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Our Acts Page 68 of  139

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  • More people would live responsibly were it not for their having no one else to blame but themselves.


  • When the current of life seems to be sweeping us towards places that we want to avoid, then it’s time to step ashore and let that particular current of life sweep by.


  • Perhaps the greatest pity of all is the individual that sinks into a bottomless morass of self-pity.


  • Fears and desires are not gods that require our obedience, but are only feelings that often sabotage that which we value most highly.


  • If we were mining for gold, we’d never expect every shovelful to yield gold; for this reason we shouldn’t expect every goal that we have, or every truth that we seek, to be present in the first “shovelful”, and perhaps not even in the hundredth.


  • There may be exceptions, but it is probable that almost anything that we imagine can be attained if not stopped by our lack of resolve or death.


  • Those that look for happiness through the promise of endless self-gratification, will not only find the promise empty but their lives will become much wasted in the process. Happiness is to be found only through discovering and satisfying the deep longings within us that are specific to each of us.


  • When asked a personal question, ask the questioner: “Why do you think that I would want you to know that?”


  • The laws that are written within each of us are more important for our life’s directions than the laws that are written in the books of other’s.


  • It is better to remain in solitude and think about things that matter, than to be among others and talk about things that matter not.


  • The darkest shadows that we cast are when our envy causes us to act against another without any possibility of gain even to ourselves.


  • If ever in a lifeboat with others, it is essential that there be an agreement as to the direction to row, otherwise progress is impossible. When we work with others, the same rule applies.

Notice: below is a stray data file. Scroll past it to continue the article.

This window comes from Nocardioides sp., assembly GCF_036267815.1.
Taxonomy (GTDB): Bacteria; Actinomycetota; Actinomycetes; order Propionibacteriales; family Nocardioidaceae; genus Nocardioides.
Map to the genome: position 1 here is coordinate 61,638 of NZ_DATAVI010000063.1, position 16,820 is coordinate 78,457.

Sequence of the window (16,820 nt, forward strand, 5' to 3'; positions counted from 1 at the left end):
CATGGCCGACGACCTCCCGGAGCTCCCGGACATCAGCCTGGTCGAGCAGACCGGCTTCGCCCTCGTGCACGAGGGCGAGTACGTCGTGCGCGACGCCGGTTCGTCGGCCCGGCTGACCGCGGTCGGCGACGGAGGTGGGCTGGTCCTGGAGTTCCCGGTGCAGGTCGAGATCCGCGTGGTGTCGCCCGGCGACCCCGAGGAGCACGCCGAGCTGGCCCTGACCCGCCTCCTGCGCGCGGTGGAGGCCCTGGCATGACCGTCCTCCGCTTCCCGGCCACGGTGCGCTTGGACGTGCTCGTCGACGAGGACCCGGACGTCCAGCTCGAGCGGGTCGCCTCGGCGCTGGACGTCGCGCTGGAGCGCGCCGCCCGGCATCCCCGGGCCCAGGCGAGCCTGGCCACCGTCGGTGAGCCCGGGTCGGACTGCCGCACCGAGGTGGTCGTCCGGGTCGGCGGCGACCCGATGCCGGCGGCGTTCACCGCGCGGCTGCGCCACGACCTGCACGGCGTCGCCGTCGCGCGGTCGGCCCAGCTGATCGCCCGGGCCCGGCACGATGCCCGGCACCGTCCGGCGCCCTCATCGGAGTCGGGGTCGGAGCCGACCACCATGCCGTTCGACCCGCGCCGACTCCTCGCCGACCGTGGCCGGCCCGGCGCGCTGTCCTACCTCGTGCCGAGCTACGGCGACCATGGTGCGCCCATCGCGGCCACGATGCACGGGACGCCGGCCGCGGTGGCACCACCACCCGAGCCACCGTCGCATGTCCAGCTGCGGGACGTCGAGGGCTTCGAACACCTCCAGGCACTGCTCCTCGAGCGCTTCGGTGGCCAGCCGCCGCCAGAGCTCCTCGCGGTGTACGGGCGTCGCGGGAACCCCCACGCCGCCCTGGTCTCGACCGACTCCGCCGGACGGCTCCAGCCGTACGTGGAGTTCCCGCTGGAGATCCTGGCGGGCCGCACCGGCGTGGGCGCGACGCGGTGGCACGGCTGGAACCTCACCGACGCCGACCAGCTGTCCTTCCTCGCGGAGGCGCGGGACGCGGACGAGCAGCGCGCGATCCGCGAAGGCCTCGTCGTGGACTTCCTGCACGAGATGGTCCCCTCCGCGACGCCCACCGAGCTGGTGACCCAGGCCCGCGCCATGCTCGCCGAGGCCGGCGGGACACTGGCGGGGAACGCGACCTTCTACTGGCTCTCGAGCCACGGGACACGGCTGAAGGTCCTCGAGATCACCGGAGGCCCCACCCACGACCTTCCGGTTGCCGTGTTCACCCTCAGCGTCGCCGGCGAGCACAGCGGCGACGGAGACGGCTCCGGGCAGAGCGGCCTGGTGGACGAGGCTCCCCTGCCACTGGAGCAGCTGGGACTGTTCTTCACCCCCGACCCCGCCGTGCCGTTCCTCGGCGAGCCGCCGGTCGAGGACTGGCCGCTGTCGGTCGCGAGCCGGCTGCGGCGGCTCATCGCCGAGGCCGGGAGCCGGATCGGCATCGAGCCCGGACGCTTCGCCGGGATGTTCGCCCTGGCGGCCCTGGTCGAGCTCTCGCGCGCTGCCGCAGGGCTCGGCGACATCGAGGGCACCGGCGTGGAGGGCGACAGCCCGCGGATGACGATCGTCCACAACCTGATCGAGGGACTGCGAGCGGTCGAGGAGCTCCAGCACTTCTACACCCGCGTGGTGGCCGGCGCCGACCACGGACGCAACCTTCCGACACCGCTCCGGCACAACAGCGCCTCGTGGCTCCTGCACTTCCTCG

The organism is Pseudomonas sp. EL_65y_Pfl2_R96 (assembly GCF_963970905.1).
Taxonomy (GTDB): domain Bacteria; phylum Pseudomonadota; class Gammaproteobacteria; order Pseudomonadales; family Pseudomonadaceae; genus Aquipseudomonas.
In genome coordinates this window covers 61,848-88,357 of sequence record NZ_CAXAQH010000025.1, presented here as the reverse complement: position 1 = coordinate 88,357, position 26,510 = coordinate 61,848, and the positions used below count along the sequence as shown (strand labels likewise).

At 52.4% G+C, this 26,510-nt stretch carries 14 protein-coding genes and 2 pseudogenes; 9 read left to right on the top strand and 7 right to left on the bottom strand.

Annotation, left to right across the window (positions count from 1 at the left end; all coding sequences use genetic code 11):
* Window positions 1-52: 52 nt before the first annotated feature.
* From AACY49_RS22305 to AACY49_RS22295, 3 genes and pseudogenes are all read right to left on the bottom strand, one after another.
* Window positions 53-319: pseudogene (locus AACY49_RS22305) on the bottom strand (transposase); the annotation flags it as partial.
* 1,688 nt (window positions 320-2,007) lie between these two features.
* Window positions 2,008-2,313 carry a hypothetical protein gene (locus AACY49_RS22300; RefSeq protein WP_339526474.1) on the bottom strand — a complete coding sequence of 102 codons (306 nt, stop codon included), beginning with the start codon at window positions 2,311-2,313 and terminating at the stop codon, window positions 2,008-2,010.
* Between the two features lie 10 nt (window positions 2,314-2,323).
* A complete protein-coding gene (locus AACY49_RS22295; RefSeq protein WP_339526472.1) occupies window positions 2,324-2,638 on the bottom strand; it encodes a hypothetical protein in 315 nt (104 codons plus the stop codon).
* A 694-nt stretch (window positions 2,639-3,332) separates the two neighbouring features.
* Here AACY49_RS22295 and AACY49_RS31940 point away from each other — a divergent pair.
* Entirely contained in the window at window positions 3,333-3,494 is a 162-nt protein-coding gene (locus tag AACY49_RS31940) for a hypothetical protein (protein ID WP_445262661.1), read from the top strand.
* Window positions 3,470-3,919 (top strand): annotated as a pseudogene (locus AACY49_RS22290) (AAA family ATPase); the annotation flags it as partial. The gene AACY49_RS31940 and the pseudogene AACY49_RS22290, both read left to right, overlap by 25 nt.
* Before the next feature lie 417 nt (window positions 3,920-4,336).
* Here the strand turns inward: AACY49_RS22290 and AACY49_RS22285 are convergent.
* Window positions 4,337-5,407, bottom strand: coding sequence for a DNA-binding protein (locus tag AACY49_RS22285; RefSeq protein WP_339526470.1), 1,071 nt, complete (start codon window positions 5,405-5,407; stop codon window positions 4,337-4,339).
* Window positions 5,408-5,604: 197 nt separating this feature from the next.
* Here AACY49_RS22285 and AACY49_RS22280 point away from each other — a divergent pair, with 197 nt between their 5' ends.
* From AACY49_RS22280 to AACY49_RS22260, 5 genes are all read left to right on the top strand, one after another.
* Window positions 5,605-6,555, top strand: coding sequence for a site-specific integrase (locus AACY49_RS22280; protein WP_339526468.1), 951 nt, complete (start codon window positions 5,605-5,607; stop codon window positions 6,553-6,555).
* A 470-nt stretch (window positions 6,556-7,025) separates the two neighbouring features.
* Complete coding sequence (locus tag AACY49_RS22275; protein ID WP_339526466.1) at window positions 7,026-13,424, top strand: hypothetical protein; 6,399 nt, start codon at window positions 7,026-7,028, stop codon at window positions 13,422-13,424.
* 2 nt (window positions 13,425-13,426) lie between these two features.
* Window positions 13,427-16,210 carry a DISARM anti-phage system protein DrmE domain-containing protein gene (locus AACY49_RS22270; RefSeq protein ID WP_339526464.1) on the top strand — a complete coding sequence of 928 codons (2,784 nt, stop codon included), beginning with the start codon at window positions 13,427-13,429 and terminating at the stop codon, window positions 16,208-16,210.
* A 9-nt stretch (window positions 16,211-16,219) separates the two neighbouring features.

• For truth to triumph over that which is false, we must first reject absolutely those that claim truth only because of the authority of their positions.


  • Those that rely only on intuition are only a little less wise than those that totally ignore intuition.


  • The offer of help from another is an attempt to bridge a gap, a gap that can be closed by acceptance of that help.


  • If we were always objective in what we do, there’d be no need to study science since we would all be scientists already.


  • To receive the benefit of the good opinions of others, one must first never speak ill of another.


  • Leaving rattlesnakes and lotteries alone is wise in planning for a future.


  • Before we place our fate into the hands of another, we should first find out where there hands have been.


  • We can give to the world, but the world can only lend to us.


  • The euphoria of living comes as a byproduct of a happy life, not the other way around. Seeking a happy life through euphoria is the siren song of drug use.


  • A sharp tongue cuts its owner more deeply than it does others.


  • Before boasting about one’s good health, one should first look overhead to see if the vultures are circling.


  • We should let the opinions of others deter us from the things that we hold as important in the same way that an elephant would be deterred by a grain of sand in its path.


  • Compromising with the truth is like coming in second in a war.


  • If we are in the least bit introspective, each of will detect persistent longings. It is easy to pass these off as being of little consequence, but they may be much more vital to a fulfilled life than we suppose. If the same longings persist for years, then they obviously represent some deficiency in our lives that are not being fulfilled. It matters little as to whether these are innate or learned, as they are present and probably unalterable except by their fulfillment. These longings are not mere whims or impulses, but persistent messages from our deep inner-self that something is lacking in our lives. It should become a priority to understand these longings and adopt a pattern of life that fulfills them without introducing new discords that disrupt our inner-self in new ways.


  • We should concern ourselves more about what a life made than what made a life.


  • Knowing what is wise in life and then ignoring it are like the person that keeps a sundial beside the bed to ensure that one doesn’t oversleep.


  • If we would only reflect on the past and recall that the happiness that we anticipated from only possessing of something was always fleeting, then we should expect only more fleeting happiness in the future by mere possessing.


  • Many if not most conversations are little more than dueling monologues.


  • WALT HASKINS


Comments - Our Acts
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